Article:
# Solores Software

## Translating R's poly() output to transform polynomial variable inputs for model prediction in .NET

May 02, 2021

When performing a linear regression in R and other stats platforms, polynomial variables are often transformed ‘orthogonally’, rather than raw.

For example, when trying to find the optimal prediction model, consider the simplified model:

y = β0 + β1x + β2x2 + β3x3 + ... + βnxn

We are trying to find how much variance in Y is explained by each additional term n, and what the maximum number of terms should be. Transforming our fitting data x into orthogonal polynomials, using R’s `poly()` function, allows the accurate estimation of each term’s contribution.

For more explanation, see this stack exchange answer: Why regression with orthogonal polynomials is useful:

“From the orthogonal polynomial model but not the raw polynomial model, we know that most of the variance explained in the outcome is due to the linear term, with very little coming from the square term and even less from the cubic term. The raw polynomial values don’t tell that story.”

However when using linear regression as a maching learning tool, we want to make predictions on new data, and if we have a model fitted using orthogonal polynomials, we need to transform x using the same transformation that was used on the training data. We cannot use `poly()` on the new data as this will produce inconsistent results.

R’s `poly()` transforms training data x into orthogonal polynomials, and the attributes alpha and norm2 can be used to transform the new data.

This transformation is covered in R here. C#, given its functional additions over the years, is also a good language to perform the transform, as the transformation requires creating different functions based on the polynomial order:

If we save R’s `poly()` transformation parameters into JSON:

``````
z <- poly(1:10, 3)
orthogCoefs <- attributes(z)\$coefs

orthogCoefsJson <- as.character(toJSON(orthogCoefs))

outputFile <- paste0("orthogCoefs.json")
write(x = orthogCoefsJson, file = outputFile, append = FALSE)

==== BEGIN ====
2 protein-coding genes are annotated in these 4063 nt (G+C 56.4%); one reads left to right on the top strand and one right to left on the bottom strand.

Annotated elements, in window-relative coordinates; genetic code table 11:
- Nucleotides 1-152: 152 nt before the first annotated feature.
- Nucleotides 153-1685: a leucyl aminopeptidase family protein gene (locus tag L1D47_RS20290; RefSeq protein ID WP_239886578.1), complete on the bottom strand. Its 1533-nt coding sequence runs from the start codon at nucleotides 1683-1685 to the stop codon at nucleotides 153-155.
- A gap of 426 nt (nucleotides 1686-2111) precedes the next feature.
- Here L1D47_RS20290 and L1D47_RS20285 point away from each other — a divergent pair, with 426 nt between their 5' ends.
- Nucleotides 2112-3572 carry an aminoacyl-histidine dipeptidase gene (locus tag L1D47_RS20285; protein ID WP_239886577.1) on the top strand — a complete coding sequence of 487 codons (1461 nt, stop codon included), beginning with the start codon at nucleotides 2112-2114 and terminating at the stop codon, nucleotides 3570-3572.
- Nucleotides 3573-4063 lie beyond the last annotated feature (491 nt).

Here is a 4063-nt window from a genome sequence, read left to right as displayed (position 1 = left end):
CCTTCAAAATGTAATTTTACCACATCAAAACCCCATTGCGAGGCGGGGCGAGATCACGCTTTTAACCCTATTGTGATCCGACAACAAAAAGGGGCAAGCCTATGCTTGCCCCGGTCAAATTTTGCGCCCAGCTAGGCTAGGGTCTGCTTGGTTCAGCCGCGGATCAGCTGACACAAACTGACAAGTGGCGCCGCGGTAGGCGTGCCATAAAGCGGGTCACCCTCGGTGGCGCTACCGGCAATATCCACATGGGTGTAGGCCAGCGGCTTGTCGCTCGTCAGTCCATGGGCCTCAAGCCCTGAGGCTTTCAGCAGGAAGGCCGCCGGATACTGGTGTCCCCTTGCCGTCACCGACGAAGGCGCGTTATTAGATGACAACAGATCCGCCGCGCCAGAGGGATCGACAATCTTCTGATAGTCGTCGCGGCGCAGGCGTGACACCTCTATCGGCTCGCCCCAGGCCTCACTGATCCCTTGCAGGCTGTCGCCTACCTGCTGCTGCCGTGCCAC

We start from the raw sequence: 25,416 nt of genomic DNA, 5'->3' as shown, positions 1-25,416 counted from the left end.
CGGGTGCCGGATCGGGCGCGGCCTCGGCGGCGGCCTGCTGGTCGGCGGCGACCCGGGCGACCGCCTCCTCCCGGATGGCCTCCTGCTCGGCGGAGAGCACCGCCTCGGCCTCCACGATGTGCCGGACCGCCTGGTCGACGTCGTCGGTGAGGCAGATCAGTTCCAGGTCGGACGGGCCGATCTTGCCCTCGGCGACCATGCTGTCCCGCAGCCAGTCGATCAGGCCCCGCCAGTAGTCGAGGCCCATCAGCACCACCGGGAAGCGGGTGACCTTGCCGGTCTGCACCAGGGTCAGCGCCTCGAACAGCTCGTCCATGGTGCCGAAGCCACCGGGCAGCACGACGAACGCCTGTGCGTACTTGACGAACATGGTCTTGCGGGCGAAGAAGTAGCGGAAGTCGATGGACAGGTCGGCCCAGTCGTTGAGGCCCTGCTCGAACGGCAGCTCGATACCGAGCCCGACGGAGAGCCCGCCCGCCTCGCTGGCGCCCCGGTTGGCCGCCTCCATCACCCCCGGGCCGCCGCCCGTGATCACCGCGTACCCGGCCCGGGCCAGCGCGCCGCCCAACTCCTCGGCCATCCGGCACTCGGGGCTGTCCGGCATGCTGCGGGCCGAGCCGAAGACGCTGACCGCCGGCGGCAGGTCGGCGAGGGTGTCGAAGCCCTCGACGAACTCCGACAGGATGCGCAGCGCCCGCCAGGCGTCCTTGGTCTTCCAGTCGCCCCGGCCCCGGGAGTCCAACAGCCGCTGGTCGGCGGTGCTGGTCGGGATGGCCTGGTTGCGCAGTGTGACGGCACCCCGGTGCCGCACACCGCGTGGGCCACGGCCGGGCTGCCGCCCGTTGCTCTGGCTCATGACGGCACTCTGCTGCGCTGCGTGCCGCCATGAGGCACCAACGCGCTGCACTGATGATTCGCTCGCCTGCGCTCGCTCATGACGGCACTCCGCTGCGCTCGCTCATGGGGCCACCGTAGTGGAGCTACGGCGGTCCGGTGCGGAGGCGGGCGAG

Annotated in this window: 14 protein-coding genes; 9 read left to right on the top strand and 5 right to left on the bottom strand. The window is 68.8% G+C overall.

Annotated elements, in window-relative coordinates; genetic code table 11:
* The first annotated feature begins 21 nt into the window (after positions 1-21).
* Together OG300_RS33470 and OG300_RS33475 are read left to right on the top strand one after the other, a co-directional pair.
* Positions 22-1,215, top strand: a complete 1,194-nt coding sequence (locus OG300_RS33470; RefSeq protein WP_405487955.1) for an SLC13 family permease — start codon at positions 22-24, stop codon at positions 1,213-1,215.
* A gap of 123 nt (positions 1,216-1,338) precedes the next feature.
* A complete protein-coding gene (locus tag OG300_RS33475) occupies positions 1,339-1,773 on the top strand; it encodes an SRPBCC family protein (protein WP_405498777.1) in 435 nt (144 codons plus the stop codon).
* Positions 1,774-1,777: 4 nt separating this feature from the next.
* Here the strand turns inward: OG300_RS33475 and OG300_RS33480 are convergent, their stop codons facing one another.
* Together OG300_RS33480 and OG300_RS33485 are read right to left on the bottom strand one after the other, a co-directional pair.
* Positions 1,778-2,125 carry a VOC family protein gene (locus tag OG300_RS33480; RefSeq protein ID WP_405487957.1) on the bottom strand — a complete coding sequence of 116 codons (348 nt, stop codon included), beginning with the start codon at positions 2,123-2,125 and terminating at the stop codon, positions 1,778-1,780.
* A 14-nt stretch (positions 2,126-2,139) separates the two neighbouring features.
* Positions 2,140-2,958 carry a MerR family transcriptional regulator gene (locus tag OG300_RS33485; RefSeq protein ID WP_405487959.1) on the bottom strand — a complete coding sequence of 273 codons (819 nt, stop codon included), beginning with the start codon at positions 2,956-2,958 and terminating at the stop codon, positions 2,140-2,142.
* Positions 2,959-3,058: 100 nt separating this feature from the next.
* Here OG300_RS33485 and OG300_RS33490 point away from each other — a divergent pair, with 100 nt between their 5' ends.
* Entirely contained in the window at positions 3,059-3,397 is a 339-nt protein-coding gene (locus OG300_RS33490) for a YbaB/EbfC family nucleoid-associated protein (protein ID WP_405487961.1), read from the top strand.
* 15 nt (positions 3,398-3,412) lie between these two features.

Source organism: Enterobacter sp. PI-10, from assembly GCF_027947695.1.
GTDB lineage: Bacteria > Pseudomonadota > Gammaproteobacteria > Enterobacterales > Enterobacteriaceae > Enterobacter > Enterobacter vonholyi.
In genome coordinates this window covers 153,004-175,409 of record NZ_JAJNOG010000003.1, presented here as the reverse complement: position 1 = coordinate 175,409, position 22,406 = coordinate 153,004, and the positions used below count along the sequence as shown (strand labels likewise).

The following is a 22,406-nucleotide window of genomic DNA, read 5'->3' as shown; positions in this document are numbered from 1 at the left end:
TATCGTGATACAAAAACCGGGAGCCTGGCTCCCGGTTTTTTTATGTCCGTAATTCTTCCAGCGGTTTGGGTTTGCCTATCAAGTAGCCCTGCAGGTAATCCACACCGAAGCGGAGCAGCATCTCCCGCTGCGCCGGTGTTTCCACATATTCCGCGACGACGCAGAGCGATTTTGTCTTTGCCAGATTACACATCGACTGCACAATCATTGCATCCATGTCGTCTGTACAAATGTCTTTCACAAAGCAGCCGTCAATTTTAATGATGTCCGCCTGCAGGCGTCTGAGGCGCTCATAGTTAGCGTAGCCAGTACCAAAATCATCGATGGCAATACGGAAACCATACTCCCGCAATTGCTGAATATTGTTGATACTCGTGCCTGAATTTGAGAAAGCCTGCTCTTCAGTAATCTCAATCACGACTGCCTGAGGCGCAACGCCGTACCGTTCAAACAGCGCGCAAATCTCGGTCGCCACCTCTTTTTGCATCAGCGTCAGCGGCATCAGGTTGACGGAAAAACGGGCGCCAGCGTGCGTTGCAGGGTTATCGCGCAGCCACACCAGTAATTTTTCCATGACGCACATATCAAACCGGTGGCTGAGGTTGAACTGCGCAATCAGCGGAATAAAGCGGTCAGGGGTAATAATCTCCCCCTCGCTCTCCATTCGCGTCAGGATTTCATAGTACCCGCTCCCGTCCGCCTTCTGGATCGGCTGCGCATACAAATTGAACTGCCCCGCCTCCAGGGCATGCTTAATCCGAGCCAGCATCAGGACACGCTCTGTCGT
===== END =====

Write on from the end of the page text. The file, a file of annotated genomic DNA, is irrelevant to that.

``````

Then in C# our orthogonal transformation functions based on the transformation in our training data would look like this:

``````
public class PolyParameters
{
public int Degree => Alpha.Count;

public List<double> Alpha { get; set; }
public List<double> Norm2 { get; set; }

public Func<double, int, double> TransformationFunction { get; set; }
}

public static class PolyHelpers {

public static PolyParameters ParsePolyParameters(string modelAdditionalParameters)
{
dynamic json = JObject.Parse(modelAdditionalParameters);
return new PolyParameters
{
Alpha = json.temp.alpha.ToObject<List<double>>(),
Norm2 = json.temp.norm2.ToObject<List<double>>()
};
}

public static Func<double, int, double> GetPolyTransformation(PolyParameters polyParams)
{
var alphas = polyParams.Alpha;
var norm2s = polyParams.Norm2;

Func<double, double> F_0 = input => 1 / Math.Sqrt(norm2s);

Func<double, double> F_1 = input => (input - alphas) / Math.Sqrt(norm2s);
var F = new List<Func<Double,Double>>
{
F_0,
F_1
};

for (var i = 2; i <= polyParams.Degree; i++)
{
var index = i;
Func<double,double> F_d = input =>
(
(input - alphas[index - 1]) *
Math.Sqrt(norm2s[index]) *
F[index - 1](input) - norm2s[index] / Math.Sqrt(norm2s[index - 1]) * F[index - 2](input)
) / Math.Sqrt(norm2s[index + 1]);

F.Add(F_d);
}

Func<double, int, double> transformationFunction = (input, degree) => F[degree](input);

return transformationFunction;
}

}

``````

Then we’d use it like this:

``````
public List<double> PolyTransformNewDataExample(List<double> fittedXCoeff, List<double> newXData)
{

var orthogCoefsJson = File.ReadAllLines("orthogCoefs.json");

var orthogCoefs = PolyHelpers.ParsePolyParameters(orthogCoefsJson);

var orthogTransformationFunction = PolyHelpers.GetPolyTransformation(orthogCoefs);

var newPredictions = new List<double>();
foreach(var xVal in newXData) {

double x0 = orthogTransformationFunction(1, 0)
double x1 = orthogTransformationFunction(xVal, 1)
double x2 = orthogTransformationFunction(xVal, 2)
double x3 = orthogTransformationFunction(xVal, 3)

double y = (fittedXCoeff * x0) + (fittedXCoeff * x1) + (fittedXCoeff * x2) + (fittedXCoeff * x3);

newPredictions.Add(y);
}

return newPredictions;

}

``````